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5 Steps to Manage An Efficient Innovation Program

Innovation Program

Though we often use the term “innovation” in reference to an end product, in reality, innovation is a process. Business innovations do not simply spring to life, ready to go to market. It takes an incredible amount of time, a number of resources, numerous people working together, and a bit of luck for a truly innovative idea to go from concept to reality. The way in which you manage that process, and guide those ideas to fruition, can have a huge impact on your enterprise’s growth.

An effective and efficient innovation program should be at the heart of any growing enterprise. But if your company’s program is falling short, or if you don’t have an official innovation program in place, then it’s time to start making a change. Here are 5 steps to follow to start your company on a new, more efficient, and more effective innovation program.

Step 1: Gathering Ideas

The first phase of innovation, as outlined by a recent paper from Northeastern University, is called the “Discovery Phase,” and the first step in this phase is to gather ideas for potential innovations. According to Tucker Marion, director of the Master of Science in Innovation program at Northeastern University, this is the part of the process where you should be investing most of your time and funding. He says, “History shows us that front-loading the process is a good thing.”

So, this means you shouldn’t be limiting your business’s ideas to ones generated from a small group of individuals. You should be taking the time and making the effort to gather ideas from a wide variety of sources, including every employee in your company, as well as your consumers. The idea management company Qmarkets refers to this as “crowdsourcing” innovation, and it has proven to be a highly effective strategy for many thriving enterprises.

Step 2: Organizing and Analyzing Ideas

The next step in the Discovery Phase is to sort through and analyze the ideas you’ve received to determine which of them have the most merit. Not every suggestion is going to be worth pursuing, but it will be important in this step to take special note of any recurring themes or trends in the suggestions you receive. Did you receive multiple customer suggestions regarding a new feature they’d like to see? Did several of your employees note the same bottleneck in fulfillment?

Certain types of innovation management software can track and flag these kinds of trends for you, making this step much easier.

Step 3: Getting to Work

Once you’ve pinpointed an idea that you want to see fulfilled, it’s time to get to work. However, don’t think it’s time to jump straight into the Development Phase. You’re still in the Discovery Phase, and should be focusing on mapping out the concept you’re trying to fulfill. Depending on the exact project you’re working on, this may include building a prototype, creating a chart to map out a new fulfillment process, and working out any kinks that arise during those processes.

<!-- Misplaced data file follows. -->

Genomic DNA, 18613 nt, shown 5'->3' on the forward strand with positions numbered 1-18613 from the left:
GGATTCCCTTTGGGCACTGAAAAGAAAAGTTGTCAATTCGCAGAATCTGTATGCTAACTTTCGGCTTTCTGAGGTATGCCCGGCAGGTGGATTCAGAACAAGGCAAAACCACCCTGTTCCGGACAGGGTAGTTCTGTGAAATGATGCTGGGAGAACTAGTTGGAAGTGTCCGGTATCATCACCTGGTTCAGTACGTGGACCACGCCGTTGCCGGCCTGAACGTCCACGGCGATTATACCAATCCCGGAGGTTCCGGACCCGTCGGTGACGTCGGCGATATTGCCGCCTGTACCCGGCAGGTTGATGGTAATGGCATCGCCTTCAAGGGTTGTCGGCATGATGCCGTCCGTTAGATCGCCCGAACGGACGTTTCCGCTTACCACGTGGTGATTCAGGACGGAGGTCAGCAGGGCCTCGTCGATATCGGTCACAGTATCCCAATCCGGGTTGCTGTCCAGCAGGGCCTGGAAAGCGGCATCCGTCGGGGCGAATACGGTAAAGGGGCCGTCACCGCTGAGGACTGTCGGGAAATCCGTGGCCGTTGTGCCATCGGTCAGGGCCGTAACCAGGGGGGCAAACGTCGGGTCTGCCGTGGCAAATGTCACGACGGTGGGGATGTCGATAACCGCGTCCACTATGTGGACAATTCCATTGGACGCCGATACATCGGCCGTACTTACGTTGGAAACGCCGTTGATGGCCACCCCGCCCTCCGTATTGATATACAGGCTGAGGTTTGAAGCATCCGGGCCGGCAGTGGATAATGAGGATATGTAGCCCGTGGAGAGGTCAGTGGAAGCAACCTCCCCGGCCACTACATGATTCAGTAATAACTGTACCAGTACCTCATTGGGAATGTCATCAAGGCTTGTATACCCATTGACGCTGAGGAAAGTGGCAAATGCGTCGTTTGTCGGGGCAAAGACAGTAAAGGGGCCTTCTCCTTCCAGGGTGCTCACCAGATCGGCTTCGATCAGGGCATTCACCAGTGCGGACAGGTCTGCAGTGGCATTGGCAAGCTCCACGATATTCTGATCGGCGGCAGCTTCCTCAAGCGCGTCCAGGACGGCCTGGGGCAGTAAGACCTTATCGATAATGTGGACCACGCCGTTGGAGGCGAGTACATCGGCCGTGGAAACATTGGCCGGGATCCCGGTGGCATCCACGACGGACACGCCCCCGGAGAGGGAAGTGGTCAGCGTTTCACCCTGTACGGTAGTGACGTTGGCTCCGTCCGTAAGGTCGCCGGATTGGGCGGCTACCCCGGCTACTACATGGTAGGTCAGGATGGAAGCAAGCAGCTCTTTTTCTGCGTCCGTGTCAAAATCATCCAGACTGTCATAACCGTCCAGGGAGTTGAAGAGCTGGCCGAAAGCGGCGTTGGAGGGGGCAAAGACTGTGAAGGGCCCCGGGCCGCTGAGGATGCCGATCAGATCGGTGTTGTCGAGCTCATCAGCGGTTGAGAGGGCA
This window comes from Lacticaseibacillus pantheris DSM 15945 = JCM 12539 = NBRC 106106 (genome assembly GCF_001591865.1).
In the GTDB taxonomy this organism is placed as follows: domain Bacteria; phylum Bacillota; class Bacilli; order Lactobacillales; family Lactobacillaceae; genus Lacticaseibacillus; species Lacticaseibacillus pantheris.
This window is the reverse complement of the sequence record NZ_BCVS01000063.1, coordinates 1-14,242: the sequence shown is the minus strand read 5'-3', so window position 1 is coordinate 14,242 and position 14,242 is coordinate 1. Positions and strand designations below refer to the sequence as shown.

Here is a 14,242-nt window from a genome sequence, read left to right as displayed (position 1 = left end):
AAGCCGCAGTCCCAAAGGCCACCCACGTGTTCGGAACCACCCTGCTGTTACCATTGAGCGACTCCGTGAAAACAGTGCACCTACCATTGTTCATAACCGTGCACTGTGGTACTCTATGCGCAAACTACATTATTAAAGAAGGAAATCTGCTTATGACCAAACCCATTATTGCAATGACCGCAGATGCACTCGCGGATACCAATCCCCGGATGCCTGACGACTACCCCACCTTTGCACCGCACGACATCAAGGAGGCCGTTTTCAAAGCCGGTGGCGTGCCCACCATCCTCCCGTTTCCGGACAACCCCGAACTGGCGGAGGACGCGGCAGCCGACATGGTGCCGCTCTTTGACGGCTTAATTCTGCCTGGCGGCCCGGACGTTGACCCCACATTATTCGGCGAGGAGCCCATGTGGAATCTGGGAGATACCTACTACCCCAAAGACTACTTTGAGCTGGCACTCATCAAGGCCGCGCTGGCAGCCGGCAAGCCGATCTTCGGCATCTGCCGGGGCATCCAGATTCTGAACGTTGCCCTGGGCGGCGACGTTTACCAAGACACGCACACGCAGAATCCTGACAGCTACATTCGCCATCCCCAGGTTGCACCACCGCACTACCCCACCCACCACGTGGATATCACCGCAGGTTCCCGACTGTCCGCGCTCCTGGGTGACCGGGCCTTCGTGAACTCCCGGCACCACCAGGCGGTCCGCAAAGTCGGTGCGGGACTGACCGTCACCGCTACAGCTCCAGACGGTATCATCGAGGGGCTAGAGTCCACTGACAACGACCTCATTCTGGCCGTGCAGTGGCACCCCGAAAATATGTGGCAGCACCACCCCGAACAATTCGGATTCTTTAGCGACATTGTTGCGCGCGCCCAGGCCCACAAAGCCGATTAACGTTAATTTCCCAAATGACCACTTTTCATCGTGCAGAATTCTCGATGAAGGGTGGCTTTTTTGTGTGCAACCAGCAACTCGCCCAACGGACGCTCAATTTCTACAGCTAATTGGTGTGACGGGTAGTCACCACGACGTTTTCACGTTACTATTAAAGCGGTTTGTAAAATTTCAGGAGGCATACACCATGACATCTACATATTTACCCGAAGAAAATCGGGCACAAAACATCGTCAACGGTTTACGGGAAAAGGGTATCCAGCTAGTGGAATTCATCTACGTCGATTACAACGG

Keep in mind that this step doesn’t have to be regulated to upper management or the R&D department. Depending on the project at hand, you can have your employees performing this step, and taking ownership of innovation within the business.

Step 4: Testing and Development

Once a concept is solidified, it’s time to move on to the Development Phase. If you spent enough time and resources on the Discover Phase, you should have a solid idea, as well as a functioning prototype that has gone through several rounds of improvement. But this step is where you truly begin to focus on the design and functionality of the idea you’re developing.

Depending on the project, this step might include identifying suppliers to help you build the product en masse, drawing up plans for manufacturing, and developing relationships with distributors. In essence, this step should be all about laying the groundwork that will get your product to market, or put your process improvement into action.

Step 5: Implementation

Finally, you’re ready for the Implementation Phase—or, as it’s often called, the Commercialization Phase. However, as “commercialization” generally refers to innovations going directly to market, “implementation” is a more accurate term to encompass business innovations that don’t go to market, like improvements to your business’s processes.

This step can also be broken down into smaller steps, in case you want to introduce your product or service in limited quantities before pursuing mass production. But ultimately, the goal of this phase is to bring the innovation to life. If you’re releasing a new product, this step may include marketing efforts to promote the product. If it’s a process improvement for your business, the “launch” of your idea would include training employees on the new process. But, ultimately, at the end of this step, your innovation has been brought to life, and become an integral part of your enterprise.

If you take the time to follow each step outlined above, and dedicate the resources needed to the Discovery Phase of your innovation program, your efforts will be more successful.

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